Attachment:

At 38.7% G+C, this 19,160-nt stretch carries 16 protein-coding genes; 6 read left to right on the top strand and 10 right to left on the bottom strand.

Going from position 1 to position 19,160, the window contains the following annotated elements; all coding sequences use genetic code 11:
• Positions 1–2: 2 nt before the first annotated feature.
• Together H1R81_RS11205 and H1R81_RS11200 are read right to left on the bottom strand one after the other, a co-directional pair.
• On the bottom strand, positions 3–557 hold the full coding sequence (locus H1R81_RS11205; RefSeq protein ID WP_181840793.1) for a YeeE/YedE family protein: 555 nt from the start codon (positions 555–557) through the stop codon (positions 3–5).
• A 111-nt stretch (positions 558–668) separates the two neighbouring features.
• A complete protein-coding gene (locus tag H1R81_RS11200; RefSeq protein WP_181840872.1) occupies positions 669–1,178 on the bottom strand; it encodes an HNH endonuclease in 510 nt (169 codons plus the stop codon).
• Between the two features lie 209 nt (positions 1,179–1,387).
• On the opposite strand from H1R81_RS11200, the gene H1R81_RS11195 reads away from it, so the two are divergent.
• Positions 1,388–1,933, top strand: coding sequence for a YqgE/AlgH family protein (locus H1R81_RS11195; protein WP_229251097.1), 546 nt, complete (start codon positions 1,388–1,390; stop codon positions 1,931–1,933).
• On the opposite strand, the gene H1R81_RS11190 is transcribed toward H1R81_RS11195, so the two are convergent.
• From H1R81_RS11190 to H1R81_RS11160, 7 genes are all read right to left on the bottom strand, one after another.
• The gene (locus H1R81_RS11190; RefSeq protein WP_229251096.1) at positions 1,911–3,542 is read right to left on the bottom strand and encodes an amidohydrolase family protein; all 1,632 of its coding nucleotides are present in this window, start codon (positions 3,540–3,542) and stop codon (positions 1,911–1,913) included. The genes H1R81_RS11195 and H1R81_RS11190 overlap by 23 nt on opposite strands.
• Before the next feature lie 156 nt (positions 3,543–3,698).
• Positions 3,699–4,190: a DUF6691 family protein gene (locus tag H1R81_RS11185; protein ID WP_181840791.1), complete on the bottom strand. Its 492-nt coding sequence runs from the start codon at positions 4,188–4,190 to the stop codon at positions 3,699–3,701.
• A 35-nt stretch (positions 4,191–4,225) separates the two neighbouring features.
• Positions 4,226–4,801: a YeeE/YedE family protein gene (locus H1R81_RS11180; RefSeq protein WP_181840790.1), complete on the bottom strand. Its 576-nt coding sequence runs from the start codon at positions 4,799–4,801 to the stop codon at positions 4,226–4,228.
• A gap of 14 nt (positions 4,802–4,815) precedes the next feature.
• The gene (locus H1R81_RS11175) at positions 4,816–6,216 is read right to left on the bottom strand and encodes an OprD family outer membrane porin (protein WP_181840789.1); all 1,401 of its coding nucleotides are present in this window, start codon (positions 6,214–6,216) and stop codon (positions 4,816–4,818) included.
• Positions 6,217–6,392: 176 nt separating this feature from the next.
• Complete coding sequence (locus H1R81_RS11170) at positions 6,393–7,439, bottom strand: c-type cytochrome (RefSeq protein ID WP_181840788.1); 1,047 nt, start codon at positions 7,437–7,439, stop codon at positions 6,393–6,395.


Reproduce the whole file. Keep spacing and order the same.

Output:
At 38.7% G+C, this 19,160-nt stretch carries 16 protein-coding genes; 6 read left to right on the top strand and 10 right to left on the bottom strand.

Going from position 1 to position 19,160, the window contains the following annotated elements; all coding sequences use genetic code 11:
• Positions 1–2: 2 nt before the first annotated feature.
• Together H1R81_RS11205 and H1R81_RS11200 are read right to left on the bottom strand one after the other, a co-directional pair.
• On the bottom strand, positions 3–557 hold the full coding sequence (locus H1R81_RS11205; RefSeq protein ID WP_181840793.1) for a YeeE/YedE family protein: 555 nt from the start codon (positions 555–557) through the stop codon (positions 3–5).
• A 111-nt stretch (positions 558–668) separates the two neighbouring features.
• A complete protein-coding gene (locus tag H1R81_RS11200; RefSeq protein WP_181840872.1) occupies positions 669–1,178 on the bottom strand; it encodes an HNH endonuclease in 510 nt (169 codons plus the stop codon).
• Between the two features lie 209 nt (positions 1,179–1,387).
• On the opposite strand from H1R81_RS11200, the gene H1R81_RS11195 reads away from it, so the two are divergent.
• Positions 1,388–1,933, top strand: coding sequence for a YqgE/AlgH family protein (locus H1R81_RS11195; protein WP_229251097.1), 546 nt, complete (start codon positions 1,388–1,390; stop codon positions 1,931–1,933).
• On the opposite strand, the gene H1R81_RS11190 is transcribed toward H1R81_RS11195, so the two are convergent.
• From H1R81_RS11190 to H1R81_RS11160, 7 genes are all read right to left on the bottom strand, one after another.
• The gene (locus H1R81_RS11190; RefSeq protein WP_229251096.1) at positions 1,911–3,542 is read right to left on the bottom strand and encodes an amidohydrolase family protein; all 1,632 of its coding nucleotides are present in this window, start codon (positions 3,540–3,542) and stop codon (positions 1,911–1,913) included. The genes H1R81_RS11195 and H1R81_RS11190 overlap by 23 nt on opposite strands.
• Before the next feature lie 156 nt (positions 3,543–3,698).
• Positions 3,699–4,190: a DUF6691 family protein gene (locus tag H1R81_RS11185; protein ID WP_181840791.1), complete on the bottom strand. Its 492-nt coding sequence runs from the start codon at positions 4,188–4,190 to the stop codon at positions 3,699–3,701.
• A 35-nt stretch (positions 4,191–4,225) separates the two neighbouring features.
• Positions 4,226–4,801: a YeeE/YedE family protein gene (locus H1R81_RS11180; RefSeq protein WP_181840790.1), complete on the bottom strand. Its 576-nt coding sequence runs from the start codon at positions 4,799–4,801 to the stop codon at positions 4,226–4,228.
• A gap of 14 nt (positions 4,802–4,815) precedes the next feature.
• The gene (locus H1R81_RS11175) at positions 4,816–6,216 is read right to left on the bottom strand and encodes an OprD family outer membrane porin (protein WP_181840789.1); all 1,401 of its coding nucleotides are present in this window, start codon (positions 6,214–6,216) and stop codon (positions 4,816–4,818) included.
• Positions 6,217–6,392: 176 nt separating this feature from the next.
• Complete coding sequence (locus H1R81_RS11170) at positions 6,393–7,439, bottom strand: c-type cytochrome (RefSeq protein ID WP_181840788.1); 1,047 nt, start codon at positions 7,437–7,439, stop codon at positions 6,393–6,395.